Firstly, Genrecon 2013 gave me the opportunity again to meet so many other writers in such a diverse range of specialities, and at different stages in the auctorial development. The panels and workshops were excellent, the community supportive and inclusive, the international guests warm and engaging, the banquet after-party sufficiently well lubricated.

Secondly, I saw George RR Martin and Michelle Fairley in conversation, hosted by the Wheeler’s Centre in a side-show to their Supernova commitments. Michelle was wonderfully entertaining and forthright. GRRM went over some adages with which I was already familiar – it must be tremendously difficult to answer the same questions in new ways – but also added some interesting insights into his process and the story thus far (such as his being uncertain that Bronn would even survive the Eyrie, only to watch as the character became important as a sounding-board for Tyrion, and then important in his own right).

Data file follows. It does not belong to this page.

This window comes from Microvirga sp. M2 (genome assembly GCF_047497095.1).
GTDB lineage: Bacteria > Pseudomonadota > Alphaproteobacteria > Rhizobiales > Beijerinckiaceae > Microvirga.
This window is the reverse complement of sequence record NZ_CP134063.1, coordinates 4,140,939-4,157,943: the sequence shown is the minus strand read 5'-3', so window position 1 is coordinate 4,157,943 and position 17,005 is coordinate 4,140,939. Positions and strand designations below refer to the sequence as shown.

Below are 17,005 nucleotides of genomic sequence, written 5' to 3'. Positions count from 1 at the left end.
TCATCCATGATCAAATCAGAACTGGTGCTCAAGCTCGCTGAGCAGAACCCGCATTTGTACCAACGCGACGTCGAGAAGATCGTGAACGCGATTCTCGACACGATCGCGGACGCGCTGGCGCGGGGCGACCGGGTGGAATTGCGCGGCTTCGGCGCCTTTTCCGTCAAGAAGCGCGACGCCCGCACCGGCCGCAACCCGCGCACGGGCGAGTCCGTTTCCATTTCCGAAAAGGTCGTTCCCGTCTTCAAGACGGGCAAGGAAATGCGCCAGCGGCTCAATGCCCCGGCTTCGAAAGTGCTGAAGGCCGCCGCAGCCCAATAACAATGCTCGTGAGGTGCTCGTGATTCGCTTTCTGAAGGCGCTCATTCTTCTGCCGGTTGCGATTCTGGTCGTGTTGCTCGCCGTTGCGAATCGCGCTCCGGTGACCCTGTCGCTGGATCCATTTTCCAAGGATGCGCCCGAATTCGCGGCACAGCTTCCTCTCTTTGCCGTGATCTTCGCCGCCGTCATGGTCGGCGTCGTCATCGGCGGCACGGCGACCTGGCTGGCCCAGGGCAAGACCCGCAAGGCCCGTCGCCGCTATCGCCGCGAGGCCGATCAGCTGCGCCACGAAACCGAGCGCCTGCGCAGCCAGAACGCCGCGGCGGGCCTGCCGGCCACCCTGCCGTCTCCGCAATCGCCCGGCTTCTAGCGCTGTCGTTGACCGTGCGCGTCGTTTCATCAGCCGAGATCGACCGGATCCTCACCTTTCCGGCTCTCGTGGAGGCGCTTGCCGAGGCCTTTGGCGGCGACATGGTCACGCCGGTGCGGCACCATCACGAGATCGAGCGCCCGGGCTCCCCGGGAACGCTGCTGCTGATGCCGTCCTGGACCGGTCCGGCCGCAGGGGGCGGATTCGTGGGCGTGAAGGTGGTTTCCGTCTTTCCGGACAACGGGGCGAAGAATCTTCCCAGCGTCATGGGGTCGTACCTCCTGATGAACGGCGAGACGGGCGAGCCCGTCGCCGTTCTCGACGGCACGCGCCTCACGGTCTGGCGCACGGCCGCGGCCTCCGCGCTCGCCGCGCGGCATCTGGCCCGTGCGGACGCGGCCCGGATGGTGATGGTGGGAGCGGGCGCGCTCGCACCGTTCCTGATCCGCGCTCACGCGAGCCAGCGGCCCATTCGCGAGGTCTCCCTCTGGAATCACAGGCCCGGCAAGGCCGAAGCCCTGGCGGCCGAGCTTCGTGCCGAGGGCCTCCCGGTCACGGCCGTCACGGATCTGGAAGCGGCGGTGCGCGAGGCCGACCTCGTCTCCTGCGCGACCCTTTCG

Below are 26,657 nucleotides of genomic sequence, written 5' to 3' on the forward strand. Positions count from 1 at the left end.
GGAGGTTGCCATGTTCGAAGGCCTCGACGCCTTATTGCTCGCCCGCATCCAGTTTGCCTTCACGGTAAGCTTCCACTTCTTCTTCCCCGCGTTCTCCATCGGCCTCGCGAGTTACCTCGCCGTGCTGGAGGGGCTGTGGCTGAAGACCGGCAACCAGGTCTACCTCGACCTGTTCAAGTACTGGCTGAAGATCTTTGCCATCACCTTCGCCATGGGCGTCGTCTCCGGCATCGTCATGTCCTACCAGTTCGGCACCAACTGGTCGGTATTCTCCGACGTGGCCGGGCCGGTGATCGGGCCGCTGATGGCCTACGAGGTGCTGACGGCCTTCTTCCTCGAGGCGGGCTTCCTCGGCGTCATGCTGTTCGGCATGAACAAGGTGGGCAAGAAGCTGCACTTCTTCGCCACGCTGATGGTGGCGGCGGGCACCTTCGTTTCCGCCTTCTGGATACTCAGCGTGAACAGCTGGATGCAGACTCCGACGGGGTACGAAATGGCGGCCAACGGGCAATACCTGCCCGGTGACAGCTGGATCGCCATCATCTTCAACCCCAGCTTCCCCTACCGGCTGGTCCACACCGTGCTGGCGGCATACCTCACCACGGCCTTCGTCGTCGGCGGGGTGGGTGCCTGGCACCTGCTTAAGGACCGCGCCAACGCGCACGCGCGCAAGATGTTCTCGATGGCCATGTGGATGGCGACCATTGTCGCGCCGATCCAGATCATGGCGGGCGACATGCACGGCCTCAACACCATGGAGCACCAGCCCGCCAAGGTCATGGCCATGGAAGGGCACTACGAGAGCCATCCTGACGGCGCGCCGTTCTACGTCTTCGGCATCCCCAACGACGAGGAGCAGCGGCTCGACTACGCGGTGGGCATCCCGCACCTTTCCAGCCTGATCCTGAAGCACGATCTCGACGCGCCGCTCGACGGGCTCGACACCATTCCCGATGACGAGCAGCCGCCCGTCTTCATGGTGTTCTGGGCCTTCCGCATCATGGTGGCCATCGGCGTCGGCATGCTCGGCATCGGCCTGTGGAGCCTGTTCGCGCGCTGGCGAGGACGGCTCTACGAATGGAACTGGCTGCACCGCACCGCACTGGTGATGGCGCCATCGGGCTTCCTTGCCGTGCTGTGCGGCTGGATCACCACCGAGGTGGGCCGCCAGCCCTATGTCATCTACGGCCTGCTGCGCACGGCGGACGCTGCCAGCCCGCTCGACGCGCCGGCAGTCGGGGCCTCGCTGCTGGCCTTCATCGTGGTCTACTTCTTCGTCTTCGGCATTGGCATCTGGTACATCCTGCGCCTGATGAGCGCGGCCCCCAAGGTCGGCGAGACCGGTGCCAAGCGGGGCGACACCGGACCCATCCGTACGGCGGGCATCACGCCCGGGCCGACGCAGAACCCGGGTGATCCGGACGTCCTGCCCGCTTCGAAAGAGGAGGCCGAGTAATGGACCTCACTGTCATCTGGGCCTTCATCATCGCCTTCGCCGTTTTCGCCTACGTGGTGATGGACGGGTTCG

Writing:

I have taken some strides here too, but not as many as I had hoped. I’m much more organised with my submissions tracking spreadsheet and a good list of potential markets to explore (thanks in particular to Peter Ball and Alan Baxter); I pitched my novel MS again and felt a lot more confident and assured in doing so; I have five finished short-stories this year, for a total of about 30,000 words.